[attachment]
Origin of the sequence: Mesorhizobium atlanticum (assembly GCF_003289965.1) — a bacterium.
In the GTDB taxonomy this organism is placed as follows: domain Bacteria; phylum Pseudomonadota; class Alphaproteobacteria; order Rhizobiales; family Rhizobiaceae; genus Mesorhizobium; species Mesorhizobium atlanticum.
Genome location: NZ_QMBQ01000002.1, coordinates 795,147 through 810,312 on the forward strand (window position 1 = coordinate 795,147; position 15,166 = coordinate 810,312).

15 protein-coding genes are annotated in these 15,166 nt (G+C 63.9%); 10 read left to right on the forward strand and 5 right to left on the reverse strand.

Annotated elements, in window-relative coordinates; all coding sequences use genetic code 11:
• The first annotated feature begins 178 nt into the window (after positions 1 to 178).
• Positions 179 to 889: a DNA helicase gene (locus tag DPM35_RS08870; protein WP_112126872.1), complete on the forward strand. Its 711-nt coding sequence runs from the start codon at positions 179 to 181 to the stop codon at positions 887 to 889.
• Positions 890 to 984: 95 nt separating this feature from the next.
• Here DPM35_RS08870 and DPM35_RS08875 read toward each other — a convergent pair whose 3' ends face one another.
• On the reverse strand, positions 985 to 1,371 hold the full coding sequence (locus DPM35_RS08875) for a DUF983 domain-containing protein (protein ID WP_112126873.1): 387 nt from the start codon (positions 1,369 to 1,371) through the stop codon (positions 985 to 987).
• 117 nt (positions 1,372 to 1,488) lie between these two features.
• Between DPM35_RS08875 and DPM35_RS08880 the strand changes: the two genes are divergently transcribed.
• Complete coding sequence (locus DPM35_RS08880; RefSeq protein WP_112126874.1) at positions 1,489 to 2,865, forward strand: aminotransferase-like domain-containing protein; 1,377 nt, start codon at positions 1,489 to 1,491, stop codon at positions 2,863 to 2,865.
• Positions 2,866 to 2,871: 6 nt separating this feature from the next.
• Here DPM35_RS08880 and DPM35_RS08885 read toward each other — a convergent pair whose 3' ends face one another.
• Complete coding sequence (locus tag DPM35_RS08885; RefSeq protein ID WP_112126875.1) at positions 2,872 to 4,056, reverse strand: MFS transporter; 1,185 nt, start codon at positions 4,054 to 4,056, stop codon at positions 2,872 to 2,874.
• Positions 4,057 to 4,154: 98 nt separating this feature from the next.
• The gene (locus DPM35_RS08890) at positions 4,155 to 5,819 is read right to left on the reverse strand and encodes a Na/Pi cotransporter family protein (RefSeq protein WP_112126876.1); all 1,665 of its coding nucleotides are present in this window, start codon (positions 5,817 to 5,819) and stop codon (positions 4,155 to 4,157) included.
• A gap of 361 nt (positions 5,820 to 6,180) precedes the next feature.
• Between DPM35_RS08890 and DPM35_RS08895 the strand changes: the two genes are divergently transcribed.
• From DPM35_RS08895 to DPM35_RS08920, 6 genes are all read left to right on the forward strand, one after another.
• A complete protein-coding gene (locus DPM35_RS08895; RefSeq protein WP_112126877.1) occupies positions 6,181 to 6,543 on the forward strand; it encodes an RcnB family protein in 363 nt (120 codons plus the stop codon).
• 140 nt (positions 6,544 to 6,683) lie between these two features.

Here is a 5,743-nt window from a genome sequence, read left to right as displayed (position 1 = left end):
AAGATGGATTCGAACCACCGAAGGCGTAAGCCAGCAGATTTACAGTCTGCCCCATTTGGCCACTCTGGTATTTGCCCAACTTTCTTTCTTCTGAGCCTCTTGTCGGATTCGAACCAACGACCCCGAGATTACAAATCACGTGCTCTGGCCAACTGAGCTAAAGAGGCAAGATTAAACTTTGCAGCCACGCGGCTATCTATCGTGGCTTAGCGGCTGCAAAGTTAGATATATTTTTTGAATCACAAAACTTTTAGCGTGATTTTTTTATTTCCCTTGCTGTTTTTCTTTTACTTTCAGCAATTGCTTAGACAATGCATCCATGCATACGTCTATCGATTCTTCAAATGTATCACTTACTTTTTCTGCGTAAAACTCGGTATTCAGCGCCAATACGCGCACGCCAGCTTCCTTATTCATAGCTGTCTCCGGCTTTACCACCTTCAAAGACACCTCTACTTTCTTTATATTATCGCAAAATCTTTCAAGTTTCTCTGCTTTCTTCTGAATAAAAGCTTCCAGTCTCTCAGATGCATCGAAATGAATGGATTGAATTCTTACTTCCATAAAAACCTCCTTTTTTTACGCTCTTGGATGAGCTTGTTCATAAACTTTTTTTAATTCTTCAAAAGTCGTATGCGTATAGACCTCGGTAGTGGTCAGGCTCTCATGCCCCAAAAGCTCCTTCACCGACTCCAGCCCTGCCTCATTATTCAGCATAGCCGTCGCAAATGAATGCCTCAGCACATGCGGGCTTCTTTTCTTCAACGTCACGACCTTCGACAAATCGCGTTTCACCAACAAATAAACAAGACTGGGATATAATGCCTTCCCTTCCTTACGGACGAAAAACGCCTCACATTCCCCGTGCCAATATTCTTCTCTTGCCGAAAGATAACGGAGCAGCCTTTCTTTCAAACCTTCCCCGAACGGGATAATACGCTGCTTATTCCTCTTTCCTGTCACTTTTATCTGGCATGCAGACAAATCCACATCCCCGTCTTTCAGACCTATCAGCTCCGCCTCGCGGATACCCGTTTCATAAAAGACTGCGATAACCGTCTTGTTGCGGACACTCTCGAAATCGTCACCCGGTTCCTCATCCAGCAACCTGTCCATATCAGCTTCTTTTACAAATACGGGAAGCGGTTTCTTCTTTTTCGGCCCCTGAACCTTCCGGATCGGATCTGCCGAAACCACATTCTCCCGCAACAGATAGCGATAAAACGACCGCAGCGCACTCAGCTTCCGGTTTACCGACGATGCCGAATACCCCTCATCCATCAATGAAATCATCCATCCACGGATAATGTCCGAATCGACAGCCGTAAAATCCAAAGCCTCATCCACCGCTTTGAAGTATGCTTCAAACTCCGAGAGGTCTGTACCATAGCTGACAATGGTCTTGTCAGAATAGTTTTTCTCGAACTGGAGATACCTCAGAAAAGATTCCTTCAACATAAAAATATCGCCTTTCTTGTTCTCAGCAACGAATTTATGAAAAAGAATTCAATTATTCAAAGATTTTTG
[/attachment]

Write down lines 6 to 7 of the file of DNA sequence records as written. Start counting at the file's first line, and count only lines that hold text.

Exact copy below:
• The first annotated feature begins 178 nt into the window (after positions 1 to 178).
• Positions 179 to 889: a DNA helicase gene (locus tag DPM35_RS08870; protein WP_112126872.1), complete on the forward strand. Its 711-nt coding sequence runs from the start codon at positions 179 to 181 to the stop codon at positions 887 to 889.